Premium publishers are redesigning their sites with less emphasis on the traditional home page and more on the way consumers on mobile “pull” news to themselves — on demand and in context. “Publishers have learned that the smaller smartphone screen has to be treated much differently than the screen of a personal computer. They also are grasping that allowing the consumer to select his or her news preferences has to be a priority,”  writes Michael Barris of Mobile Marketer.  “The big lesson here is that people try to access content where they want to, not where publishers want them to. Utilizing approaches like responsive design—sites that flex to the form factor of the device accessing it—allows organizations to create content once and distribute in as many places as possible.”

For traditional publishers, this has been difficult, as they also have to deal with legacy audiences. The New York Times, for example, has redesigned its site to a long scroll containing all the former sections of the print newspaper on one page to be available to mobile viewers. It has also placed video on the front page,  although not typically “above the fold.”  There are four ad spaces on the home page, all small. The Guardian home page has only a single ad, proving that the publisher feels the editorial experience of a clean home page will be more conducive to getting a reader to click on an internal page. CNN.com, also optimized for mobile, has but a single ad on the landing page.

Why has this changed? Because the “front page” is not how the audience on mobile comes to the publisher. More likely, a visitor will come through an app like Nuzzel, which aggregates all the news your friends are sharing into a simple package of headlines. You, as the visitor, pay very little attention to where the news came from as you click on the headline from the Nuzzel app. That headline leads you to the NYTimes, but not to the site as a whole — only to the article you want to read. On that page are the best advertising opportunities.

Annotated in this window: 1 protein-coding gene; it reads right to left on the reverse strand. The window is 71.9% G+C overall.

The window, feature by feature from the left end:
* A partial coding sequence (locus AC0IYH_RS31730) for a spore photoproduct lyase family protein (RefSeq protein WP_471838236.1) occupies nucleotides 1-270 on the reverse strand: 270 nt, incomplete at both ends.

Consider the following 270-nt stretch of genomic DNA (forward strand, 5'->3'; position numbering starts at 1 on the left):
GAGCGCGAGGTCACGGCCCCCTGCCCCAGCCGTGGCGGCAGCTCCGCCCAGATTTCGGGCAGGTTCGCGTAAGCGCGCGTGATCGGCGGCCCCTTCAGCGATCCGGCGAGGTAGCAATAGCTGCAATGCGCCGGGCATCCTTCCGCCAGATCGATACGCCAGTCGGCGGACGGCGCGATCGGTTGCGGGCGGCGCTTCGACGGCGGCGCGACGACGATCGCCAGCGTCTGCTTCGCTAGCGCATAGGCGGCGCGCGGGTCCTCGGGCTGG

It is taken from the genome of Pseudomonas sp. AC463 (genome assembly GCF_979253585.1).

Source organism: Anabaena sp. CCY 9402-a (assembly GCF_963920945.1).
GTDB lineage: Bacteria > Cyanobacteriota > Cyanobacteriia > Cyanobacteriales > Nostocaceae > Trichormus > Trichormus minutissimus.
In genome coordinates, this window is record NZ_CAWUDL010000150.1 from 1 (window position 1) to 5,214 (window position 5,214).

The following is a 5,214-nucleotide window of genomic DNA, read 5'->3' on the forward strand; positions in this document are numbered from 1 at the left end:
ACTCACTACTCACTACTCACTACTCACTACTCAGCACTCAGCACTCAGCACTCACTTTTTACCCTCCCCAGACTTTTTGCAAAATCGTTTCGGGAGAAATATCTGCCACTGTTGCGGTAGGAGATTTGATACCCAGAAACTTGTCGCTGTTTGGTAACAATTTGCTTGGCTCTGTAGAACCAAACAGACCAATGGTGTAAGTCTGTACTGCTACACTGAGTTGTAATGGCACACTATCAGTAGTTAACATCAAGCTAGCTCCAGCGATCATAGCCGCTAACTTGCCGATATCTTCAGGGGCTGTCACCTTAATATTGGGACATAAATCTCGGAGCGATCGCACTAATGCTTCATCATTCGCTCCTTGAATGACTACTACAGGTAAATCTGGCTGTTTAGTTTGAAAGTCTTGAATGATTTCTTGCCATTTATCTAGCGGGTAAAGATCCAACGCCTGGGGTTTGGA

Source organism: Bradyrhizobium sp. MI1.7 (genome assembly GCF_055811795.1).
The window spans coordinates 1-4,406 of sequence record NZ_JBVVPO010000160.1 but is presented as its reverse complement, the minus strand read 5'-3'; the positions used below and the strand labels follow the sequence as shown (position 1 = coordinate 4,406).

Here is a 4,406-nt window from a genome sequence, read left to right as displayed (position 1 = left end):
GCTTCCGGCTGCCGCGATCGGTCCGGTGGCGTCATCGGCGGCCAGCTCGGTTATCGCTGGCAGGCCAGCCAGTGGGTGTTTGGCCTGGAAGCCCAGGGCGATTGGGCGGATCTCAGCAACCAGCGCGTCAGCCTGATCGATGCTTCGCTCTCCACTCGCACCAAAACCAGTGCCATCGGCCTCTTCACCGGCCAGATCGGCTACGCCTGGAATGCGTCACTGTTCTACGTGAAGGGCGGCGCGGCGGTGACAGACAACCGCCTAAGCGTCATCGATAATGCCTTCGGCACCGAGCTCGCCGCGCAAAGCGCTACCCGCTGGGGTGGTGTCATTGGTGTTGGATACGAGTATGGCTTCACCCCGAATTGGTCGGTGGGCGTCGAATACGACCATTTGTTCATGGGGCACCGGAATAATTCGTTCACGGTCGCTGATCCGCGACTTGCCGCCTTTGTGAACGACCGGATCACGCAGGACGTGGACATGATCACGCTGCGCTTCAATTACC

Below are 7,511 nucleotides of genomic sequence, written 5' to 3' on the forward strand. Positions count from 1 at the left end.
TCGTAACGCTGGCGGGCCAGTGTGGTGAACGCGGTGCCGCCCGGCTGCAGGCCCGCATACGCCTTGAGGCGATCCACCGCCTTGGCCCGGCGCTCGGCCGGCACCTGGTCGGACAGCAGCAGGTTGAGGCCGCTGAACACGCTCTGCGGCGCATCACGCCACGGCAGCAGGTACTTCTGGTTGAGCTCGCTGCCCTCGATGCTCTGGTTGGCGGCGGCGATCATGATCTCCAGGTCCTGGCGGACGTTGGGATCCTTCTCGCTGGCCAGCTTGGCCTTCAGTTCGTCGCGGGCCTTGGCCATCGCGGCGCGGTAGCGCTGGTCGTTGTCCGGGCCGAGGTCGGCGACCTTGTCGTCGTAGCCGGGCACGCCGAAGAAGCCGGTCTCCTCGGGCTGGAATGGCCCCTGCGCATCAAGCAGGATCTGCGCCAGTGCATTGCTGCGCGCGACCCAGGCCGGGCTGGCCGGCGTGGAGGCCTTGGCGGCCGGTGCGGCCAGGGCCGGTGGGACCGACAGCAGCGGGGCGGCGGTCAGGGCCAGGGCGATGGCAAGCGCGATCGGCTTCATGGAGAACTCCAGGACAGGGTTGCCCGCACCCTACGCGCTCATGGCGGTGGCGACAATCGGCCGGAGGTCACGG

This represents a sea change in the way advertising is valued, and also in what advertising will likely work. Ad formats and placements are being swiftly revalued for mobile advertisers, and this along with the growth of native advertising is making for yet another bumpy year in the publishing business.

 

What’s Wrong With Mobile Advertising?

What’s wrong with mobile advertising and the technology providers who make it possible? Everything and nothing it turns out– the way industries that are undergoing big shifts always appear to the uninitiated.

We were at OnMobile 2013 recently, and a panel of “upstarts” from the mobile advertising community spoke about some of the “ridiculous” metrics they have to deal with from the advertising industry. For example, the entire notion of targeting presupposes that a consumer is a target, which is a pretty demeaning name for the person who ultimately pays the bills. Let’s face it, all advertising is a distraction, and most consumers will pay (for a DVR, for a premium version of an app) to avoid the distractions of advertising.

That’s why it is incumbent for a publisher, even if he is selling programmatically, to be the judge of what ads appear on his site. He is the sole judge of whether a given ad is contextually relevant to his audience before that audience sees it.